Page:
Looking back over the quite-a-few years, I recall the need to always create a favicon for a website. It seemed to be one of the last things I did. It is important, but can wait.

As usual, the requirements for this aspect of a website change routinely, so it becomes necessary to research what to do as the need arises.

Happily, there are some fantastic resources to help web designers quickly create the various favicons needed for the platforms and devices that need one. I settled on one.

I have used REAL FAVICON GENERATOR for several needs recently, and gotta hand it to them. The service works great and saved me a lot of trouble. Thanks, REALFAV!

I spent numerous hours researching if a view resulting from a selection in a DropDownList could be retained after clicking to a new page. This was needed for a school website in order to select the list of classes of a particular discipline, then click on a class, go to a new page, and return to the selected class list.

I explored lots of options, but finally implemented a simple solution----

Add a javascript: function goBack() with window.history.back() as the definition of the function. Then put a button on the visited razor view page to go back to the page that has the DropDownList with onclick="goBack()" within the button tag. This is a client solution that uses the browser's cache functionality.

Previously there was a Html.ActionLink to return to the Index page. This resulted in a view of all content, not the previously selected course list.

Please comment if you like this solution, or feel it will eventually cause a dilemma.

Karl Denninger on market-ticker.org explains the technology and background of the domain name system here.

The Internet Handover Scam

Ok, folks, I've had enough of Ted Cruz and a handful of others trying to fundraise on the back of the Internet handover issue.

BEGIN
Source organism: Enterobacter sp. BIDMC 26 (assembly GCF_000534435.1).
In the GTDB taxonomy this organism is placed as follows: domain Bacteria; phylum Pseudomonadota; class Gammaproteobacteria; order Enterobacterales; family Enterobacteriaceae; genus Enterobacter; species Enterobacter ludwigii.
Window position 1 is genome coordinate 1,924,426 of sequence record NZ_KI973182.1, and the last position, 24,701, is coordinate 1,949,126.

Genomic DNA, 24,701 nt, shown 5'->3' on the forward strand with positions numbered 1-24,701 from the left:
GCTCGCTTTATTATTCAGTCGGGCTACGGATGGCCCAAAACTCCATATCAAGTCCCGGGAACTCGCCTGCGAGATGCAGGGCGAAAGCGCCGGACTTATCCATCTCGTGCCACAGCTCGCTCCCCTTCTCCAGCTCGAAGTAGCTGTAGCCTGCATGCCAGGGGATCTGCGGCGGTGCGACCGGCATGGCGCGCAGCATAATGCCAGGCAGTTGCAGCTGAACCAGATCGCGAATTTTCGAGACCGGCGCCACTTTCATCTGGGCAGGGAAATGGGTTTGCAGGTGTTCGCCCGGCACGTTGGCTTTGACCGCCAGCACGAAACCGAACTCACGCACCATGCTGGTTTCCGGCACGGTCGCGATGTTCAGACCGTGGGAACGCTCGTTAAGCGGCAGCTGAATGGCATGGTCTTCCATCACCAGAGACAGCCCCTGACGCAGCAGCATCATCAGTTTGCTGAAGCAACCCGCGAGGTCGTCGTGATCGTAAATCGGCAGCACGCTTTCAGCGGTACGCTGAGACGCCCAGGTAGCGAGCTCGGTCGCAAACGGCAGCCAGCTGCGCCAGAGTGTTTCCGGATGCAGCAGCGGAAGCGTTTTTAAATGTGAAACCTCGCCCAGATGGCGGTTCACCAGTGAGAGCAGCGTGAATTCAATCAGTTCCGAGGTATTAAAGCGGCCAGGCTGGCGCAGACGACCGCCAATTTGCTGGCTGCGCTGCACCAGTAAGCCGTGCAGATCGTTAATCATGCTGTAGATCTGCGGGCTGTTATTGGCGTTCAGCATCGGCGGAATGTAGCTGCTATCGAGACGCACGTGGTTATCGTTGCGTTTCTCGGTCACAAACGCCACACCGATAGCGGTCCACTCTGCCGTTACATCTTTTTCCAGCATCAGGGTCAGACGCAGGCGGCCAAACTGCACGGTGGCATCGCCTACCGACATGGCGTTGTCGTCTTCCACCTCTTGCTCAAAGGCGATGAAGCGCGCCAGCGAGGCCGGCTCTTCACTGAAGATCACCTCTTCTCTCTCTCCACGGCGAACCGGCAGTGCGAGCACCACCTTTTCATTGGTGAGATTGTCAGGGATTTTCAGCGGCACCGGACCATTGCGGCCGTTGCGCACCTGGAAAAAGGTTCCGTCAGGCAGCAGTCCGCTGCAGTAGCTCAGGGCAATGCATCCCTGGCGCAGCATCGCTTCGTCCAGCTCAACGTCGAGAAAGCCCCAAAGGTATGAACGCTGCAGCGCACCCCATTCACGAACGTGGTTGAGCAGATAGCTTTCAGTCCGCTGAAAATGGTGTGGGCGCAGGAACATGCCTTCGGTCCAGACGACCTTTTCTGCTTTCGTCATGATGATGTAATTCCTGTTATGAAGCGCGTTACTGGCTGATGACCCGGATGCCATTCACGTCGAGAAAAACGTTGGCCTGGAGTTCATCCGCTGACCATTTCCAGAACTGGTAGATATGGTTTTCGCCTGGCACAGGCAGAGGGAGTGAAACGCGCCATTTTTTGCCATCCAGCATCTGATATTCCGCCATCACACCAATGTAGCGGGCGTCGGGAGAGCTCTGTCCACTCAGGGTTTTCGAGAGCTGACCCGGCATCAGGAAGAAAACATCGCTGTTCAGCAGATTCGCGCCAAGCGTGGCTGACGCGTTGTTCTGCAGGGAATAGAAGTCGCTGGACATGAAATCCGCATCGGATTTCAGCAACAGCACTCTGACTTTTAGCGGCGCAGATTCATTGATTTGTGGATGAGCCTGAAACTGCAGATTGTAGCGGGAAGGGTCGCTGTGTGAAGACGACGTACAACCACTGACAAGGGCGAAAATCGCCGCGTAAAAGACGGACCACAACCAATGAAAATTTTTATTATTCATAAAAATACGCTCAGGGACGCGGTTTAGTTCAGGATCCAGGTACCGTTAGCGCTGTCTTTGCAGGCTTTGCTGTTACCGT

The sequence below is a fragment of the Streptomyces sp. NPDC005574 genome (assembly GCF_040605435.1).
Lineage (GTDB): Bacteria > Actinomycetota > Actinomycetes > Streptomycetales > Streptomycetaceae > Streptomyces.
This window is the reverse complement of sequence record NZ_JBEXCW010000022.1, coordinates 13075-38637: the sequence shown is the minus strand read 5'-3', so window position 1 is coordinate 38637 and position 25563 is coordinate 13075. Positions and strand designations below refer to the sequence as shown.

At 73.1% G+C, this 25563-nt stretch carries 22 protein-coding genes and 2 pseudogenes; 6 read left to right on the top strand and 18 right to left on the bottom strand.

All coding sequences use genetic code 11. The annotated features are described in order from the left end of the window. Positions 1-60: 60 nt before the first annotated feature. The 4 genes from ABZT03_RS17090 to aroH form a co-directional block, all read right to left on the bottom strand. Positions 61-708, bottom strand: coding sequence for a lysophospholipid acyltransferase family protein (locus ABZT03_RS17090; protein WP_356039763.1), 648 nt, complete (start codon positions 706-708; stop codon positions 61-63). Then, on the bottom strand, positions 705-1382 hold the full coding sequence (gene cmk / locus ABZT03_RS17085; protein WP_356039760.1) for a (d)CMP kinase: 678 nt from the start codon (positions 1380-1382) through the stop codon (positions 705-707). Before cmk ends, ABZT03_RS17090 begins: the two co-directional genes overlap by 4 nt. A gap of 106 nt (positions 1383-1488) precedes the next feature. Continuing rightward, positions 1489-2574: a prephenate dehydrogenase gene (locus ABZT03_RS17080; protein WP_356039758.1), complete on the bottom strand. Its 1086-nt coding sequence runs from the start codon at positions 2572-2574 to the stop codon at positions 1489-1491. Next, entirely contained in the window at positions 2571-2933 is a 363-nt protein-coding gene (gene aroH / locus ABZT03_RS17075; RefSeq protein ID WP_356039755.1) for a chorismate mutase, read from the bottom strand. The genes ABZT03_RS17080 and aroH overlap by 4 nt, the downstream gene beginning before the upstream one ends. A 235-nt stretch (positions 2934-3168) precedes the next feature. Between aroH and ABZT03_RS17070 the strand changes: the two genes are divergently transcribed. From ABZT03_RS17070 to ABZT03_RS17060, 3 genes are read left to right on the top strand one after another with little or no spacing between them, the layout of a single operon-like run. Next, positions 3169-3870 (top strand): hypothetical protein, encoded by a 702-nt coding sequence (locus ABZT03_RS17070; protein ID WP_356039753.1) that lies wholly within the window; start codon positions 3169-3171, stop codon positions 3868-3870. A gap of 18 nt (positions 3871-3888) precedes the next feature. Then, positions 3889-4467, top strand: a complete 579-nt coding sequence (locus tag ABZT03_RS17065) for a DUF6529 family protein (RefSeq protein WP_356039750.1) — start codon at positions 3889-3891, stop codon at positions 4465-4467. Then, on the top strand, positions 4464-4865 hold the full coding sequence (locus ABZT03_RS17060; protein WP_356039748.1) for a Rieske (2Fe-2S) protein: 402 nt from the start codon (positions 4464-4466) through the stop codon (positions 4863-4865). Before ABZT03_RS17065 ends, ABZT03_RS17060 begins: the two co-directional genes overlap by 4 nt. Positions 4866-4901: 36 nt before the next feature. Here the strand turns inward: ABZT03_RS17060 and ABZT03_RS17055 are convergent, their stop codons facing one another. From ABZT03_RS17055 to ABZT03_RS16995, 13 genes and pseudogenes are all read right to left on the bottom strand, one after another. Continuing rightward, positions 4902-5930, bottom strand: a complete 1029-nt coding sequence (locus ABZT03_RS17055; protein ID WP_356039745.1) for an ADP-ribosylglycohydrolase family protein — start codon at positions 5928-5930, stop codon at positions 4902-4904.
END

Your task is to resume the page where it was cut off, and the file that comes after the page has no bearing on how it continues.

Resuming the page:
First, this is not a surprise nor something Obama cooked up in the dead of night. The expiration of the existing arrangement has been known for literal years and the timing of same has been known for the same amount of time. If the US Congress wanted to intervene it has had years to do so and has intentionally not done so. So to Ted Cruz and others (Jim DeMint anyone?) who is now claiming "emergency", go perform an anatomically-impossible act; if you were more-focused on policy and less on your own horse**** you would have dealt with this months or even years ago.

Second, on to the technical side: There are two rough components to Internet "governance." The first is handled through domain name registration. Originally this was all handled under government contract by a government-dished out monopoly. During that time domains were $50/year plus whatever the ISP that registered them for you and ran your DNS charged, and it often took days (instead of seconds now) to get a domain registered. These were COM/NET/ORG/MIL/GOV/EDU and the country code domains; in the US that was .US. This changed through a quite-contentious (and, IMHO, a rather cronyism and lie-laced) process into what we have now with many TLDs. I will note that the so-called cognoscenti of the time tried to claim that expanding the TLD list on a material basis was not going to work for technical reasons...

Popups are great to capture attention and present important content on desktop and tablet sites, but on the smartphone view, they can get in the way.